Flag design wins state art competition – The Clanton Advertiser

By Carey Reeder | Staff Writer

Chilton Christian Academy student Angelita Justine Sullivan was honored in front of staff and students on April 20 for winning the Youth Art Month State Flag Design Contest in December. Sullivan placed first by receiving a majority of the votes from the Alabama Art Education Association Board members who were the judges.

“I just threw something together and drew my idea out the best I could,” Sullivan said. “I absolutely did not expect it to be selected for this. I loved it and thought it looked great, but I didn’t think it would go anywhere because this is a really steep competition.”

Julie Harrison, Youth Art Chairman for Alabama, recognized Sullivan during study hall for CCA in the chapel in front of the high school student body. A ceremony was held in the fellowship hall after the recognition.

Sullivan was aware of her first-place finish, but surprised by the ceremony for her. The contest featured winners at the elementary, middle school and high school levels, but Sullivan’s work was chosen as the overall winner.

Sullivan’s drawing was created into a large fabric flag after winning first place for the state of Alabama. All of the state winning flags were flown at the National Education Association spring conference in March in New York.

Sullivan’s art teacher, Teresa Richards, enjoys art and usually uses study half times on Wednesday’s to create art. Richards knew it was a busy time of the year for students right before Christmas, but she wanted Sullivan to participate in the contest.

“I saw it in pieces throughout the day and when she had free time she worked on it throughout the day,” Richards said. “She did do it in a few hours, but it was in little pieces here and there through the day.”

Sullivan had nothing prepared the morning of the contest deadline and did not begin on it until after lunch that day. With just a few hours to spare, Sullivan grabbed her colored pencils and watercolor paper from her backpack and got to work.

The theme of the contest was “Art Connects Us,” and the artwork Sullivan created featured a pair of colorful hands joined together on a black background.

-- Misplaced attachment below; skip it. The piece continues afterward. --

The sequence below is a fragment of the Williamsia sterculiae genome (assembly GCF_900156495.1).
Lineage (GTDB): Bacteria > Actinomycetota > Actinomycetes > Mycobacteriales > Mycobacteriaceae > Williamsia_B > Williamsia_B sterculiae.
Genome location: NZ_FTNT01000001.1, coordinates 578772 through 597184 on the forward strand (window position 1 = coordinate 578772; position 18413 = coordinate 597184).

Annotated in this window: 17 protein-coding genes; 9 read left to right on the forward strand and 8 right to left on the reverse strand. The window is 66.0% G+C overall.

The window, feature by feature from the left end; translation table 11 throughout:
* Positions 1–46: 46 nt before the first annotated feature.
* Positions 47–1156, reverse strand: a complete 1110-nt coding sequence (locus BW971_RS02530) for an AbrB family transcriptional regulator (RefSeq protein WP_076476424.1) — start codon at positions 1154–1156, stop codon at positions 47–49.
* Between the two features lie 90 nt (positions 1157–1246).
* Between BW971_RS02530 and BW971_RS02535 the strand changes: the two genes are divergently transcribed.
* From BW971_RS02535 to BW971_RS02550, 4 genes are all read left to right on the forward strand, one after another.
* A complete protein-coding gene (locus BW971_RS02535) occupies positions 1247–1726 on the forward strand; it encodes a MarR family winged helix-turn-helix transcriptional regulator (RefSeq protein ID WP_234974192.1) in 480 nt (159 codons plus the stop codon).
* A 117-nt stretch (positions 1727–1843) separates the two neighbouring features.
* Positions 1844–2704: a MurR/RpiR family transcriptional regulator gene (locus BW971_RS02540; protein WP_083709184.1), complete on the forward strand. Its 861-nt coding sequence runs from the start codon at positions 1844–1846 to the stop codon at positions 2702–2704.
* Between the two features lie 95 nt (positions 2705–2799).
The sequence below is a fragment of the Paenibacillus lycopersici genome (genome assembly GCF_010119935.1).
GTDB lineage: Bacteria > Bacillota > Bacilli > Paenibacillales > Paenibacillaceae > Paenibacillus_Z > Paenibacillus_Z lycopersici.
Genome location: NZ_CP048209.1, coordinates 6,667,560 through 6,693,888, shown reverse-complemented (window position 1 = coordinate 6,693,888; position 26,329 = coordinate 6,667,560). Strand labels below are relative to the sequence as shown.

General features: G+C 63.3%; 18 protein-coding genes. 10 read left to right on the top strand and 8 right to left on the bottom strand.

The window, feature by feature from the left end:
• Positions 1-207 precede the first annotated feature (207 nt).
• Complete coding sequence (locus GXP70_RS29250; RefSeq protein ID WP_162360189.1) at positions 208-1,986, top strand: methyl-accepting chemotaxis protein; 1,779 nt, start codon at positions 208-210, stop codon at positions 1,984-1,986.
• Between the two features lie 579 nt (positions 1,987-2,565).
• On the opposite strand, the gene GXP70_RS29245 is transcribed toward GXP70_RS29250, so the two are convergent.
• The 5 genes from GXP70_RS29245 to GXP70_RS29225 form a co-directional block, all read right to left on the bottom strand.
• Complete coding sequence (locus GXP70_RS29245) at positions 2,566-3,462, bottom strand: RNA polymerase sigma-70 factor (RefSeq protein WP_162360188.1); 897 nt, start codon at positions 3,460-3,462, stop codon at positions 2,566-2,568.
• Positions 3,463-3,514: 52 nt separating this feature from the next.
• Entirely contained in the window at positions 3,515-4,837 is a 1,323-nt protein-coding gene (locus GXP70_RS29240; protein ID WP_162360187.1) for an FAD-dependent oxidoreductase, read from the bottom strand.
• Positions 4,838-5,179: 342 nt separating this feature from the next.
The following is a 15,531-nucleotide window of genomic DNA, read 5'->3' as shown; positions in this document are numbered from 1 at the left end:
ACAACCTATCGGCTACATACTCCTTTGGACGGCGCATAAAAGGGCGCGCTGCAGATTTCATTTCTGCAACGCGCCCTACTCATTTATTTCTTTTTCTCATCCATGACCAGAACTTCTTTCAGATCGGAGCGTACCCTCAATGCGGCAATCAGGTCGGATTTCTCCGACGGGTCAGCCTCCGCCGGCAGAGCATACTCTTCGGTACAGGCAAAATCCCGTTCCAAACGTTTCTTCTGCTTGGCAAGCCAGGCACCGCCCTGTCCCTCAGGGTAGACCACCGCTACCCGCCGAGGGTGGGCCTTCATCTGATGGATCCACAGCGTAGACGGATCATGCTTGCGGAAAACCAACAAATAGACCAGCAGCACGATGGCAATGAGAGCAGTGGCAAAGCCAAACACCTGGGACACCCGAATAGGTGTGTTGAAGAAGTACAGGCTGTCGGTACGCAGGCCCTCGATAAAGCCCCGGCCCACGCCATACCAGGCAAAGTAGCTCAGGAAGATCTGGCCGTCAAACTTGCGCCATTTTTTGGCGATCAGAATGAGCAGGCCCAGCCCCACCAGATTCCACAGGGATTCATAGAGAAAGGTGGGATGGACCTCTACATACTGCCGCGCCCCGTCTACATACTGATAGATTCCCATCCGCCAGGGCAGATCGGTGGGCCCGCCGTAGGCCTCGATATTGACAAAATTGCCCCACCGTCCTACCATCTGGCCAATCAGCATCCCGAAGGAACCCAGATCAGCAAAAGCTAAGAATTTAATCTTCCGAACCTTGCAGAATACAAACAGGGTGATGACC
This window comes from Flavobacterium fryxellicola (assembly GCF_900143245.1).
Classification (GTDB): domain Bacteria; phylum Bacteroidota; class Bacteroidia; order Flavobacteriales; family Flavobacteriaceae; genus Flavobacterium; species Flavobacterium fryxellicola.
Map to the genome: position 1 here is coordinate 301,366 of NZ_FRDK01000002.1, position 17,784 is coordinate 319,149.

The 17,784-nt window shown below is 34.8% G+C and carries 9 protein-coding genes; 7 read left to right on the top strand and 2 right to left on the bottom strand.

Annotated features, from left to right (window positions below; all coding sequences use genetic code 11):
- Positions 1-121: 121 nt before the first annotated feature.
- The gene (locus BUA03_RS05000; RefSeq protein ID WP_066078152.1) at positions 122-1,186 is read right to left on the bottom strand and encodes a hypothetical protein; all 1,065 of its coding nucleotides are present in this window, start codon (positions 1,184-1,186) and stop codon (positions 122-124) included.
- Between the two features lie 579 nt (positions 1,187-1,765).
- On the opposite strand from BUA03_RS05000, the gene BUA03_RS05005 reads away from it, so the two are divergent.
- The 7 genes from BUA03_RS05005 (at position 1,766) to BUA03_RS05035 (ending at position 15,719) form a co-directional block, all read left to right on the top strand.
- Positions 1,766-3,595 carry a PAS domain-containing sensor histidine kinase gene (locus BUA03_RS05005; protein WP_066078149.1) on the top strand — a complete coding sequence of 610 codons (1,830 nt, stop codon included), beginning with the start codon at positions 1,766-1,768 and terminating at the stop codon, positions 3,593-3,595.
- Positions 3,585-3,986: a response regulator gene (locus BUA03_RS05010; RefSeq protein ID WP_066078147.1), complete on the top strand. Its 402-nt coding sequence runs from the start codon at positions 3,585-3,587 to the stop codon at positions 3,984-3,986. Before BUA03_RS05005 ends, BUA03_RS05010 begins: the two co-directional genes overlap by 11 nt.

Sullivan said she developed the design in a few minutes, and two hours later the final product was finished. Sullivan had won school art competitions before but nothing at the state level.

“When I was told I won, I was completely in shock, I was not expecting that,” Sullivan said.

Sullivan has her own YouTube channel under her pen name AJ Sully where she posts videos of her art. While Sullivan is an artist soul now, that was not the case until the COVID-19 pandemic set in.

“I’ve always liked art, but I never really got good at it or practicing it until 2020 when we were out for quarantine,” Sullivan said. “It became my hobby and every day I was drawing something.”

Sullivan’s father is also an artist who creates realism and portrait drawings working mainly with acrylics. Sullivan prefers colored pencils as her favorite medium, but does talk with her father a lot about their shared passion.

“Me and my dad have different ways of doing art,” Sullivan said. “When I saw my dad was great at it, I thought maybe I had some of that in me, so that inspired me a little bit to do art. As far as ideas, I normally stick to my own. We have different ideas but it is cool to compare art styles to see what we do differently and the same.”

Richards, while normally a preschool teacher, helped out in the high school study hall for CCA this year and has gotten to see Sullivan’s art work firsthand.

“Angelita is self-taught,” Richards said. “I had her this year, and she’s great. You can tell she has very high integrity, good morals and wants to shine through in everything she does, and she does with art.”

Sullivan’s flag will be recognized at the Alabama Art Conference this fall as well. Sullivan’s last second artwork in December is now one of the most seen pieces of art in the state of Alabama in 2022.

“It’s crazy, but I love the fact that I can show my art,” Sullivan said. “It shows a little piece of who I am inside, and a little deeper than what I can say or tell someone. Drawing and creating art shows someone a whole new level of myself, and it’s pretty cool.”

Anita Shire

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